If you propose a solution, you don’t want a colleague to raise a legal question that you don’t know the answer to or hadn’t considered. It’s acceptable to express the need to research complex questions, but you should be able to field the basic questions to build confidence in your knowledge.

Taking the time to enhance your HR knowledge will come in handy, both in the boardroom and outside of it. You want to position yourself as an authority for all things HR related, as this will prove your worth within your organisation.

Undertaking a formal qualification, networking with other HR practitioners and keeping up to date with the latest developments will position you to help others in your organisation. With this breadth of knowledge, you’ll be a natural addition to the boardroom whenever your company’s people are being discussed.

Studying towards a qualification can also increase your confidence, as you have access to up-to-date, factual information. You won’t need to rely on conjecture or second-hand information, making you feel more confident when you do contribute.

Remember, while your knowledge may be adequate for your role, improvements may be needed to take the next step into the boardroom. You may advise your colleagues on employment law, but have you considered how this would impact an international move?

Investigate new solutions that will assist you and the wider organisation. Investing in HR software can take simplify the data capture process and forecast trends that would otherwise go unnoticed. This can also create opportunities to discuss implementation with other C-level executives, such as the CTO.




Step 4 – Gain New Experience

At executive level, you’ll find that most people in the boardroom speak in a similar way and have had corresponding experience. To get on their level, you should also be ready to seek out new experience.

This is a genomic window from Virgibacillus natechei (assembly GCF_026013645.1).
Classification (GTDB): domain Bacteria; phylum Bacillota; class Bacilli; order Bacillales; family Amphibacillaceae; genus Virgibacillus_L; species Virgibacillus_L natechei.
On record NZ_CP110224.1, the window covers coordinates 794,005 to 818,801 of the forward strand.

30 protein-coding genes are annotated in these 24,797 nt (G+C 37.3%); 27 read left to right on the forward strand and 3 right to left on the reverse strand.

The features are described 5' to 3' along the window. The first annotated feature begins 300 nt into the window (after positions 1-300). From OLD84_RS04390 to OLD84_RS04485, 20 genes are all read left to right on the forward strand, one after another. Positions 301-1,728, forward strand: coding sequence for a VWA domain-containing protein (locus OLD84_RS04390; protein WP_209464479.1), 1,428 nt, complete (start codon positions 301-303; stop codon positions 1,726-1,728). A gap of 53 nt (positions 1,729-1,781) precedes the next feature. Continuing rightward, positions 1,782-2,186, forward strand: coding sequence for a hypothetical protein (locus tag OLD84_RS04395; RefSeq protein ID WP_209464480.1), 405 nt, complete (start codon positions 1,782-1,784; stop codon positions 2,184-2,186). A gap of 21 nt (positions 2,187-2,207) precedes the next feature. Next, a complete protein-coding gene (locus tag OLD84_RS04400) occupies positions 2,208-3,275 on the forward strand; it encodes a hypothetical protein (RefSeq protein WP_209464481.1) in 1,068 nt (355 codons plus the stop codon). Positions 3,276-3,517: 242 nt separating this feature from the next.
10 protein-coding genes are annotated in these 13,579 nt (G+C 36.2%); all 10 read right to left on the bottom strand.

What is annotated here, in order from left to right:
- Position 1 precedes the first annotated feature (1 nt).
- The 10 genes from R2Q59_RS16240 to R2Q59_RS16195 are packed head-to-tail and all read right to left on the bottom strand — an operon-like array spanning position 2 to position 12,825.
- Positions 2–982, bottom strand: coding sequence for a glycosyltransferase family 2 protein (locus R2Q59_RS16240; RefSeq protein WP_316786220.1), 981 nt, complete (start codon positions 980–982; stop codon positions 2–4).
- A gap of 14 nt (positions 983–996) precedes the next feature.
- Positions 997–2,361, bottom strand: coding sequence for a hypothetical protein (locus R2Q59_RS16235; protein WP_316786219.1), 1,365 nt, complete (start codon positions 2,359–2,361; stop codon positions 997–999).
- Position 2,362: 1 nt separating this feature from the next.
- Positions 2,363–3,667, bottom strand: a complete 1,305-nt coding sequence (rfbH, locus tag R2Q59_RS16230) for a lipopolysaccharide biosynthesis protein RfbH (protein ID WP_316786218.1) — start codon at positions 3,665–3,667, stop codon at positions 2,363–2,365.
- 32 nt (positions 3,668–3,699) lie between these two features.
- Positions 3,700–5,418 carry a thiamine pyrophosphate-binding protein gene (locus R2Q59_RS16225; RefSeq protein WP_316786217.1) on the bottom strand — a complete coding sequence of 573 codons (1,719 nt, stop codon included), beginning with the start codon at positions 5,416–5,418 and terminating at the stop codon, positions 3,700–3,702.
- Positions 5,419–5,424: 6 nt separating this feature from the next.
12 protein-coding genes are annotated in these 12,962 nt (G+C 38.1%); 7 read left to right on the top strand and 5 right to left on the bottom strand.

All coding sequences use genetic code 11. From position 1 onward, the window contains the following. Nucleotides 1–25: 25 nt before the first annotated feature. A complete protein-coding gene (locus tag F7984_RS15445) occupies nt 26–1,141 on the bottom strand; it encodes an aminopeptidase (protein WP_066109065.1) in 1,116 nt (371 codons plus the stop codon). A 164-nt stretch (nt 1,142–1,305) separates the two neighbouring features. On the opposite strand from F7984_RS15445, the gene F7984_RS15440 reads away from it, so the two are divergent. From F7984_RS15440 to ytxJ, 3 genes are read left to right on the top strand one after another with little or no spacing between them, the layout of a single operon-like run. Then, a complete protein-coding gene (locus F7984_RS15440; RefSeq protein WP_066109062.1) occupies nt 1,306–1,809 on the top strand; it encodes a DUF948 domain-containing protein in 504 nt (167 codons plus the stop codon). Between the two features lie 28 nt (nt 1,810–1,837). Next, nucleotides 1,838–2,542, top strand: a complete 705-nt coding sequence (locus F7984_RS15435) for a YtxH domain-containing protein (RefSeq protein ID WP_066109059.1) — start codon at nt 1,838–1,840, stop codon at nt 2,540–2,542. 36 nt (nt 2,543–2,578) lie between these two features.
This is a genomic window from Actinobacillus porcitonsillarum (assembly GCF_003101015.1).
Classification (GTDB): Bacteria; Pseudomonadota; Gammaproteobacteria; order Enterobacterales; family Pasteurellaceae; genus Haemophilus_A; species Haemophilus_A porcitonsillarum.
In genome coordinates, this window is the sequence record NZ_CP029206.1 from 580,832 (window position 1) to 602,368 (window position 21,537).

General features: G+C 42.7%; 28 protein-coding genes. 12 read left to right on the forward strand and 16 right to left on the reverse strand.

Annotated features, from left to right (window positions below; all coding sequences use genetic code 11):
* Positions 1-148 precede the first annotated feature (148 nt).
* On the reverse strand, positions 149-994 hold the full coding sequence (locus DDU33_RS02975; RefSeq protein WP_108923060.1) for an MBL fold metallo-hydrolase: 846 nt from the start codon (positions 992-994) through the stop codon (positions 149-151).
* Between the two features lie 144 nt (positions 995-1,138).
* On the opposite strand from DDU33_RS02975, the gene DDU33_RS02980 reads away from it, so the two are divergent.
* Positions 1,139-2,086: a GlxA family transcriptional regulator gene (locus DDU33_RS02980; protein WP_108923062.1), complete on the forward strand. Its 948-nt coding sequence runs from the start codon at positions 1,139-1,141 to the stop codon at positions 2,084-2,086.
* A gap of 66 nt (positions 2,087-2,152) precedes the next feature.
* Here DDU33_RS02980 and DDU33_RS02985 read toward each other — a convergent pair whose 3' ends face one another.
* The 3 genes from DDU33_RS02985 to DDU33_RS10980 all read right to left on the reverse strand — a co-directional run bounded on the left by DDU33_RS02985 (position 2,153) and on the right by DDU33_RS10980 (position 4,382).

Managerial experience can be incredibly useful, as this is the career path that most other executives will have followed. This helps to bridge the gap and allow you to explain concepts in a language that everyone understands.

If you don’t manage a large HR department, or simply need a different kind of managerial experience, you can ask for a secondment. This will get you away from the HR silo and into the wider workforce, as you gain valuable knowledge.

Other managers may have found it difficult to understand your jargon in the past, but by gaining more experience in communicating with them you’ll learn how best to get your message across.

This can be a rewarding step in your career in itself, as you mix up your regular role and interact with new colleagues.

You can use this time to bring your experience to his new area of the business, working on personal development plans, training, and succession planning. There’s no substitute for first-hand experience when it comes to getting to know your colleagues!

Use this time to become aware of your colleagues’ biggest concerns and how they communicate these. This is all valuable information that you can use in the boardroom to advocate for new training schemes, initiatives and other policies that will create positive change for your colleagues.




Step 5 – Adapt to Organisational Goals and Themes

When you do make it into these boardroom meetings, you want to ensure that you’re using this insight effectively. Understanding overall business goals can assist you in making the right decisions for your colleagues.

During your first fledgling steps into the boardroom, you want to look for information that you can take away and use, so you can justify the time you spend there. If you have the opportunity to sit in on one meeting, then use the key takeaways to make the case as to why you should be privy to this information in future.

Always act with integrity when dealing with this information. You may be accustomed to handling sensitive data, but inadvertently leaking seemingly inconsequential information from the boardroom can put an end to your tenure there.

Behind the scenes, you can conduct research and plan initiatives that would align with these goals. If the board wants to improve productivity, you can create an initiative to improve employee engagement with research to back up how this will impact productivity.

This shows proactivity and real business acumen, which will further prove your skills with people management.


Leading the way on bringing your function into the boardroom will allow the C-suite of your business to access powerful people analytics. Bring your knowledge into the boardroom and carve out a place for the CHRO in your organisation.